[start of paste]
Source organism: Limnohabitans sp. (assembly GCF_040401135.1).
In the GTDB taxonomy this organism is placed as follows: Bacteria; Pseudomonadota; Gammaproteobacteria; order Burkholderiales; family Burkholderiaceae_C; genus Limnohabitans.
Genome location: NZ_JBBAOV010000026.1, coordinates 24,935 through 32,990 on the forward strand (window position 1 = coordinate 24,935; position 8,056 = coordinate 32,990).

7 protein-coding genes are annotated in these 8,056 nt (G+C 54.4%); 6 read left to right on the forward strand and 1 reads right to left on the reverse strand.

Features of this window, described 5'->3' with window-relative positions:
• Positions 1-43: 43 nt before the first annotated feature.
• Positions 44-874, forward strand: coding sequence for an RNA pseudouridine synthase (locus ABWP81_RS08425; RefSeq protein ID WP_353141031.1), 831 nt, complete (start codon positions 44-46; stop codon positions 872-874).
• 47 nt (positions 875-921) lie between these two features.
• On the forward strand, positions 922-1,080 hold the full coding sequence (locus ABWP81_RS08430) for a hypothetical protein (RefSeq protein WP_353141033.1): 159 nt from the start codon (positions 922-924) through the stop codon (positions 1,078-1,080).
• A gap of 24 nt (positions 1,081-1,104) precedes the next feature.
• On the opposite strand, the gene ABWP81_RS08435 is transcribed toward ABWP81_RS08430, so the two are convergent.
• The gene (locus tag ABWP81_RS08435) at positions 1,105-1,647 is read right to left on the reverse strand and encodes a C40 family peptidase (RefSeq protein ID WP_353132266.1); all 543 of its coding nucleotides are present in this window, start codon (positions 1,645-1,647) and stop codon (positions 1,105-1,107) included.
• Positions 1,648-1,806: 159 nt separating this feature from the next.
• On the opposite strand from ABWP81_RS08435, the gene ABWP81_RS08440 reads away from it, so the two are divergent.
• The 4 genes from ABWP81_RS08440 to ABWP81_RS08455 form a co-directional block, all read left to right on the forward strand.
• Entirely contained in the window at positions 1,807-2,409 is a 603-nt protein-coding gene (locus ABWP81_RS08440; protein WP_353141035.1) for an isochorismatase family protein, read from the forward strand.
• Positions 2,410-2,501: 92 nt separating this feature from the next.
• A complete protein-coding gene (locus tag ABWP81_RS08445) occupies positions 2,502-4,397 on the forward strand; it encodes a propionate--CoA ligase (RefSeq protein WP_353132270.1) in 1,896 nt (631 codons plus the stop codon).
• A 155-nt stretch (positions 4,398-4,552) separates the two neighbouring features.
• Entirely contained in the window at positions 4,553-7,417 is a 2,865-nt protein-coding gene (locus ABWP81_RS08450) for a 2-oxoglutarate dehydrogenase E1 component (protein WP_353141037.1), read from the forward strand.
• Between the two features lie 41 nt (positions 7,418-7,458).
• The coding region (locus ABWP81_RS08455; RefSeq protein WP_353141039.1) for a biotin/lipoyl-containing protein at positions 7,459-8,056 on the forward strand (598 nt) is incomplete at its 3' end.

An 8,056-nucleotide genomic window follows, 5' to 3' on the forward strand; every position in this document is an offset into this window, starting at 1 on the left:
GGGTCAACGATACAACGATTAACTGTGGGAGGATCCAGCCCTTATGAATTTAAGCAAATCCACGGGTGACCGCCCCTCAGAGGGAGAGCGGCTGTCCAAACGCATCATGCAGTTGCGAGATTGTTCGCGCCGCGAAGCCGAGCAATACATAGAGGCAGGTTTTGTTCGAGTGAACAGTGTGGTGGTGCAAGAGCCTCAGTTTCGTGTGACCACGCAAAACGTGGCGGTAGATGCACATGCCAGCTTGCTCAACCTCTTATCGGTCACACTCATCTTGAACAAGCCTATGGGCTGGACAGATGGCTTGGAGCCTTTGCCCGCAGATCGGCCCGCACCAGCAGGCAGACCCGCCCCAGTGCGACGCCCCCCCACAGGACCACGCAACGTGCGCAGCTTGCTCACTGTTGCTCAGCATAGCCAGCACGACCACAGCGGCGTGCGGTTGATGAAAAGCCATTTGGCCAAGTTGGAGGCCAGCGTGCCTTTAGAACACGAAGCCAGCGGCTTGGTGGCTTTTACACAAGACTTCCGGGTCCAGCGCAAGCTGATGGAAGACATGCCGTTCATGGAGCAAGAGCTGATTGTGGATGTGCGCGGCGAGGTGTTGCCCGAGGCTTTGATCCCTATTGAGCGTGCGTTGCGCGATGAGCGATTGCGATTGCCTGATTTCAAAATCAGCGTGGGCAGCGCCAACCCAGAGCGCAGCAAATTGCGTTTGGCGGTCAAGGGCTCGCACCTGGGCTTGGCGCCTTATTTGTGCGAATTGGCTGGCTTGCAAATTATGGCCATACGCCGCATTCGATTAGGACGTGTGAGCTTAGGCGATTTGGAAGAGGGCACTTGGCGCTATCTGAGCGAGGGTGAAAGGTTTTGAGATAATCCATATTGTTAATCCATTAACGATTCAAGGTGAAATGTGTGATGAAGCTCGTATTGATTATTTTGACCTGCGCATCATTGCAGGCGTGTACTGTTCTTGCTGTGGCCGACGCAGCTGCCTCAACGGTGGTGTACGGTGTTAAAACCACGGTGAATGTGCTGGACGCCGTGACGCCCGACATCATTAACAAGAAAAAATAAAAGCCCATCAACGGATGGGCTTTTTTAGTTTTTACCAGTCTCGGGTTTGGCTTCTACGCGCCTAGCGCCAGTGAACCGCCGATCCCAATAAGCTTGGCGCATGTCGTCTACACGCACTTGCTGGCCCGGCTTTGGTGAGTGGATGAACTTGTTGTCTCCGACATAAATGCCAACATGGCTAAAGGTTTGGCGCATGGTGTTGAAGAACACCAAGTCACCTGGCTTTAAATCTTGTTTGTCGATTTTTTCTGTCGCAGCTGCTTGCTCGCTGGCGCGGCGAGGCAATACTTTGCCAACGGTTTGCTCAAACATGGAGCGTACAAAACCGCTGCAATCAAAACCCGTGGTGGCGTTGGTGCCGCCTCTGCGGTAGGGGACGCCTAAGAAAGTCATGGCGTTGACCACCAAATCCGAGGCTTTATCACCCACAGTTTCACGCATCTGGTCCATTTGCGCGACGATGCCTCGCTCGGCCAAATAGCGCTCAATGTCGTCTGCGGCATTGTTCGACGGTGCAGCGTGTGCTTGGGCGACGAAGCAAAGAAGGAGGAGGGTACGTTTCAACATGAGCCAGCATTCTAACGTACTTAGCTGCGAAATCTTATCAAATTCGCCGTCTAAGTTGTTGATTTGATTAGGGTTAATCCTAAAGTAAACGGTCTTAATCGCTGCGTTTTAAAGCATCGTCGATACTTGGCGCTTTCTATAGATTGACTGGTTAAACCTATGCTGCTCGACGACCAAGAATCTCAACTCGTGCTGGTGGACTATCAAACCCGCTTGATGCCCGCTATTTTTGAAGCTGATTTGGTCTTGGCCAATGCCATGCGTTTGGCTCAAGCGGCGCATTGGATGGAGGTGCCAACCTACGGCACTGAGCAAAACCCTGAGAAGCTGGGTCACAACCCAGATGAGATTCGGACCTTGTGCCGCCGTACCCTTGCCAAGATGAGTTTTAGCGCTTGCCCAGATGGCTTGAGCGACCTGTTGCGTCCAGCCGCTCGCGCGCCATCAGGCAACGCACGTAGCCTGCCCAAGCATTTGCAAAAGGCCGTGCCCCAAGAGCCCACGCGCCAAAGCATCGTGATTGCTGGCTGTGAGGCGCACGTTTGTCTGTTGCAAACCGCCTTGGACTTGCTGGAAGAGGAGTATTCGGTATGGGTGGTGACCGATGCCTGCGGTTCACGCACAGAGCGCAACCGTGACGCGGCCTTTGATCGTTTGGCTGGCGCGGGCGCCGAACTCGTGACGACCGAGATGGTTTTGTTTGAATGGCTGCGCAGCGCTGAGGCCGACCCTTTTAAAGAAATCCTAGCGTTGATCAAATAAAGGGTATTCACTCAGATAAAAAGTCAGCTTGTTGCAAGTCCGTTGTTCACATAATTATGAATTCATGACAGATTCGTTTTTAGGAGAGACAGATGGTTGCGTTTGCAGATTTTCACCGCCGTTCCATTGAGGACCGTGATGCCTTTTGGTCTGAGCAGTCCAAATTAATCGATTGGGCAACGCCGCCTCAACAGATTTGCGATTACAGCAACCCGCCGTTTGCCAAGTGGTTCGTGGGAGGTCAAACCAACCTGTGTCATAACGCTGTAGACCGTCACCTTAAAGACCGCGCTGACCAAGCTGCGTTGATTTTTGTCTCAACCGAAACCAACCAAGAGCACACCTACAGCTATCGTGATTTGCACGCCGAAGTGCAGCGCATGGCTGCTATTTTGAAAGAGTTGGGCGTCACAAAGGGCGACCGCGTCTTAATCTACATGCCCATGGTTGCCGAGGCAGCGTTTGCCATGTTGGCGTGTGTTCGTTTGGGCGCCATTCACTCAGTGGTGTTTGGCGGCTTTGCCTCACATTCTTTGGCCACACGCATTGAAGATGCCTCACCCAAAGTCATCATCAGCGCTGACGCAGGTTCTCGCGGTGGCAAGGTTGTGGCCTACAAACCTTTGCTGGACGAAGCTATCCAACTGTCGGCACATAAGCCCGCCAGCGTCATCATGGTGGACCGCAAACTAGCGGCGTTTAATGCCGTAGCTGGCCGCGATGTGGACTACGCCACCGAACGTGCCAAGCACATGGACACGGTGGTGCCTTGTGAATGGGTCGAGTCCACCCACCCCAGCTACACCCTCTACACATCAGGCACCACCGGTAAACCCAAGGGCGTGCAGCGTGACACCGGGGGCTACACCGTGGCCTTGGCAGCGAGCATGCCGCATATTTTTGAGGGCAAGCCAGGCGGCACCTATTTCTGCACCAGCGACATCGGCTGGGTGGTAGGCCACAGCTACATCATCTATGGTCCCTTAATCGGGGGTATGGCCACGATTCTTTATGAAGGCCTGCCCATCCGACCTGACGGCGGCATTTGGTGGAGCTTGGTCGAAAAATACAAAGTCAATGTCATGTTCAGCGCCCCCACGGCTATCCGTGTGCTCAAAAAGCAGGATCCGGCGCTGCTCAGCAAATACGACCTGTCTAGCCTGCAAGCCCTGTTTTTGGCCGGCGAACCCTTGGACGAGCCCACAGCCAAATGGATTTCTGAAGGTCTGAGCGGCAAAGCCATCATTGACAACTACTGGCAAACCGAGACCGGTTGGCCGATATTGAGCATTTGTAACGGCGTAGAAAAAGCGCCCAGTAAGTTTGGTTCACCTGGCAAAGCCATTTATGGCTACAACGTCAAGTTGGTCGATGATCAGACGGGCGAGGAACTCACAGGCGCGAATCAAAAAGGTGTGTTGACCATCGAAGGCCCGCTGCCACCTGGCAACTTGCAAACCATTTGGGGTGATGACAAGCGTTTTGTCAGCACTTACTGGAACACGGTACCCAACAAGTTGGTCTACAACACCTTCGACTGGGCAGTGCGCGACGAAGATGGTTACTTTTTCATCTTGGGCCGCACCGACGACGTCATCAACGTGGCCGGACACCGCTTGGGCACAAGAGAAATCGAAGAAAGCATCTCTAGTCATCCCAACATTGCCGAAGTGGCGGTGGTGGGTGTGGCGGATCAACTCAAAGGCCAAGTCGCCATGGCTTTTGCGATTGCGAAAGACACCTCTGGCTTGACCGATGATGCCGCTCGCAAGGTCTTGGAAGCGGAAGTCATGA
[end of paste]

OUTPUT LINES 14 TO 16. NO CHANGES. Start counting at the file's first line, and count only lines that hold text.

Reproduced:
• On the opposite strand from ABWP81_RS08435, the gene ABWP81_RS08440 reads away from it, so the two are divergent.
• The 4 genes from ABWP81_RS08440 to ABWP81_RS08455 form a co-directional block, all read left to right on the forward strand.
• Entirely contained in the window at positions 1,807-2,409 is a 603-nt protein-coding gene (locus ABWP81_RS08440; protein WP_353141035.1) for an isochorismatase family protein, read from the forward strand.